Asharq Al-awsat English Middle-east and International News and Opinion from Asharq Al-awsat Newspaper

Lebanon: When Running Away from Solutions Becomes an Official Policy

Lebanon: When Running Away from Solutions Becomes an Official Policy

Monday, 31 August, 2020 - 11:45

Lebanon has recently returned to a general lockdown, that may be extended, after registering a record number of Covid-19 cases throughout the country.

This development comes with frightening problems, that began with the currency and economic collapse, made worse by the intractable political crisis, and hit the bottom on August 4 with the massive explosions of Beirut port which killed around 200, injured around 6,000, and ruined or damaged half of the Lebanese capital’s buildings.

By all accounts, and in every institutional state, a catastrophic situation like this requires holding people in charge to account. Indeed, it needs an inspired, wise, and brave leadership that is willing to take responsibility; or at least admits its mistakes and leave.

However, if we follow the series of tragedies that hit Lebanon since last autumn, we notice that all approaches never sought to find solutions. Instead, they were all acts of revenge from political opponents and attempts to hold them responsible for all shortcomings. There was no attempt to carry out change, but rather, exploit and redirect popular demands, and espouse a strategy of spite, revenge, and distortion.

When worried and aggrieved masses took to streets and squares on October 17, they spontaneously vented their anger against the whole political class. That day, they did not care about the details. The pain was so acute that they regarded all that class guilty, regardless of the degree of individual responsibility, or whether all the accused were influential players or they were film extras or false witnesses.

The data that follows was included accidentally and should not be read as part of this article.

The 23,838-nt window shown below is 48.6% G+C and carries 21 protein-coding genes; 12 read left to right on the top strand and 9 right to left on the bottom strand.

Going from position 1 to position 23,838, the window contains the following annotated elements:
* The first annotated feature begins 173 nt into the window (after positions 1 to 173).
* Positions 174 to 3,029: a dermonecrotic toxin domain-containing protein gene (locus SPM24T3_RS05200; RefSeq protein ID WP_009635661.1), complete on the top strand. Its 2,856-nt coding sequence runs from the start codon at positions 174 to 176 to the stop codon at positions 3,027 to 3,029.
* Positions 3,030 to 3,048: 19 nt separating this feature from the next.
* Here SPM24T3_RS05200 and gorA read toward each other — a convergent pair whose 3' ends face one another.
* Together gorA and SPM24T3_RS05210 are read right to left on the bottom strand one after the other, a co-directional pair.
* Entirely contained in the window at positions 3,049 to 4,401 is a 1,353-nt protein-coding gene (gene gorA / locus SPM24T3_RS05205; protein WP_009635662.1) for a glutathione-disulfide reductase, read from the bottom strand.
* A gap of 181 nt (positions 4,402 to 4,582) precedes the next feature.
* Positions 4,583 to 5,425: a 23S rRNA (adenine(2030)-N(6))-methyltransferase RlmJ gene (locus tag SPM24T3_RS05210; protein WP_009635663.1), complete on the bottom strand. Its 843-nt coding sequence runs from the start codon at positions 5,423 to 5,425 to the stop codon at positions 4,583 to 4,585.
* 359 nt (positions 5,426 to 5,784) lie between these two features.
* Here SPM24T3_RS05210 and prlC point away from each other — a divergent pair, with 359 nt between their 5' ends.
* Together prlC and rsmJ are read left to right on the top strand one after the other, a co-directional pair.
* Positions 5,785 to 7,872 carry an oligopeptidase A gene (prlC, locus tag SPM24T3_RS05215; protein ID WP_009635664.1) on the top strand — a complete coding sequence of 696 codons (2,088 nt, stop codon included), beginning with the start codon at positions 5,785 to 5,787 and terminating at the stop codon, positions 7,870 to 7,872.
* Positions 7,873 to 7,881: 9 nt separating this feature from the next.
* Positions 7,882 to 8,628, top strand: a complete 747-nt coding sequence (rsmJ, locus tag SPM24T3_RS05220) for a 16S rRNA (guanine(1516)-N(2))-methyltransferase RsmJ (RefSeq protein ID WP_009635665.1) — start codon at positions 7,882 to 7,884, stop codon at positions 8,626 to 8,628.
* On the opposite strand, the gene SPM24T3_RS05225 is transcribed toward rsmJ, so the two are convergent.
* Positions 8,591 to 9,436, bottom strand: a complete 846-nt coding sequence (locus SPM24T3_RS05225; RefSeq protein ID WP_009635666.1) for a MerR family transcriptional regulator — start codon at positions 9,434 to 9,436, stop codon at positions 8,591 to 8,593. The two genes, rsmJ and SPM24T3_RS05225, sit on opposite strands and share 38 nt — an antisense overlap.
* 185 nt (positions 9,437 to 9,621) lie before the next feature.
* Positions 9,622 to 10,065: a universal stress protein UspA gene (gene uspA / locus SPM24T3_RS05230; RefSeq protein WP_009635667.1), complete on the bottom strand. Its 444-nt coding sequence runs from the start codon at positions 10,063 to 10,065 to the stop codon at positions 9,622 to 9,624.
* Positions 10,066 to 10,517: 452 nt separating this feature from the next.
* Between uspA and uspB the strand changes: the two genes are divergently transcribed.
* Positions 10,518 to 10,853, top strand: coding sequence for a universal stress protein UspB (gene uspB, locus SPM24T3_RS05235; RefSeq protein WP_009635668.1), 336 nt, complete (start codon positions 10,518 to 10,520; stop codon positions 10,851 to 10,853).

The instinct of the aggrieved and pained Lebanese people told them that the whole cast had to go; judging from the naive slogan "Killon Ya’ni Killon" (all means all). But since Lebanon is Lebanon, where sectarian considerations come before nationhood, and the weakest player is the fragile "compromise" cabinet, it was natural that only this cabinet should fall.

It had to fall, not because it was the only culprit, but because it was a facade of a strange political authority, whereby custom coexists with interests, and fake "entente" lies underneath the sway of illegitimate arms. Furthermore, that cabinet had agreed, from the very beginning to be a non-ruling entity functioning under a populist presidency that proclaims before its supporters to be a “strong rule”, and a "militia state" that is much stronger than the real state.

Thus, it was natural that the cabinet should resign, and indeed, it did under the pressure of the street and the people’s demands. It was a landmark, as well as an opportunity to contain what could be contained of a rapidly deteriorating situation against a background of sectarian polarization and exploitation. However, the real rulers of Lebanon, instead of admitting the need to handle positively a grave situation, chose to escape forward. They did not stop at marginalizing their opponents, but also tried to divert the popular anger toward them, and accuse them of being exclusively responsible for all the failures since the end of the Lebanese War in 1990.